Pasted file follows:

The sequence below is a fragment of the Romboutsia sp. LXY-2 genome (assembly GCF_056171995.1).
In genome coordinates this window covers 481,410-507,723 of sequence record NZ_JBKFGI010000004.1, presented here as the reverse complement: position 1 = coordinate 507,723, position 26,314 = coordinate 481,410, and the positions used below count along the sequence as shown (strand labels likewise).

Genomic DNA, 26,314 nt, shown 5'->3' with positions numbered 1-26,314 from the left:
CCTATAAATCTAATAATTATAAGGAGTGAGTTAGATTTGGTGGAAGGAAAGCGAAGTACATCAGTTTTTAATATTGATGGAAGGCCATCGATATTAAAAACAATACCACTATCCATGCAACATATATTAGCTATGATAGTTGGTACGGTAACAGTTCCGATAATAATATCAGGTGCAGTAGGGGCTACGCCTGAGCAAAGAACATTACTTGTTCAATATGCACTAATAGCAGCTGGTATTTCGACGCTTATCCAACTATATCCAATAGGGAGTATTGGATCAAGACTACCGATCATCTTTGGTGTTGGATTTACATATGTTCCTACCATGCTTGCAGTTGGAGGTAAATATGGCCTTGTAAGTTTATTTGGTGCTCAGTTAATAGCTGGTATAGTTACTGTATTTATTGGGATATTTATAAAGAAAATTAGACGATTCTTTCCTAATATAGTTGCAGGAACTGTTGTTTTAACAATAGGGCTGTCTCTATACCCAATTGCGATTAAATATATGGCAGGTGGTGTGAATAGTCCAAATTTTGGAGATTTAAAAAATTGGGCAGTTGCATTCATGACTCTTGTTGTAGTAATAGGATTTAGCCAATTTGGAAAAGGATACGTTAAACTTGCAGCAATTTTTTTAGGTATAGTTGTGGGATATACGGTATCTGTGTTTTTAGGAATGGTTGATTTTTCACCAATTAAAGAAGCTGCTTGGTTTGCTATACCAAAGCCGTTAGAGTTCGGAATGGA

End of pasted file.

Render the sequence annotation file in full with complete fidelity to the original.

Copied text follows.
The sequence below is a fragment of the Romboutsia sp. LXY-2 genome (assembly GCF_056171995.1).
In genome coordinates this window covers 481,410-507,723 of sequence record NZ_JBKFGI010000004.1, presented here as the reverse complement: position 1 = coordinate 507,723, position 26,314 = coordinate 481,410, and the positions used below count along the sequence as shown (strand labels likewise).

Genomic DNA, 26,314 nt, shown 5'->3' with positions numbered 1-26,314 from the left:
CCTATAAATCTAATAATTATAAGGAGTGAGTTAGATTTGGTGGAAGGAAAGCGAAGTACATCAGTTTTTAATATTGATGGAAGGCCATCGATATTAAAAACAATACCACTATCCATGCAACATATATTAGCTATGATAGTTGGTACGGTAACAGTTCCGATAATAATATCAGGTGCAGTAGGGGCTACGCCTGAGCAAAGAACATTACTTGTTCAATATGCACTAATAGCAGCTGGTATTTCGACGCTTATCCAACTATATCCAATAGGGAGTATTGGATCAAGACTACCGATCATCTTTGGTGTTGGATTTACATATGTTCCTACCATGCTTGCAGTTGGAGGTAAATATGGCCTTGTAAGTTTATTTGGTGCTCAGTTAATAGCTGGTATAGTTACTGTATTTATTGGGATATTTATAAAGAAAATTAGACGATTCTTTCCTAATATAGTTGCAGGAACTGTTGTTTTAACAATAGGGCTGTCTCTATACCCAATTGCGATTAAATATATGGCAGGTGGTGTGAATAGTCCAAATTTTGGAGATTTAAAAAATTGGGCAGTTGCATTCATGACTCTTGTTGTAGTAATAGGATTTAGCCAATTTGGAAAAGGATACGTTAAACTTGCAGCAATTTTTTTAGGTATAGTTGTGGGATATACGGTATCTGTGTTTTTAGGAATGGTTGATTTTTCACCAATTAAAGAAGCTGCTTGGTTTGCTATACCAAAGCCGTTAGAGTTCGGAATGGA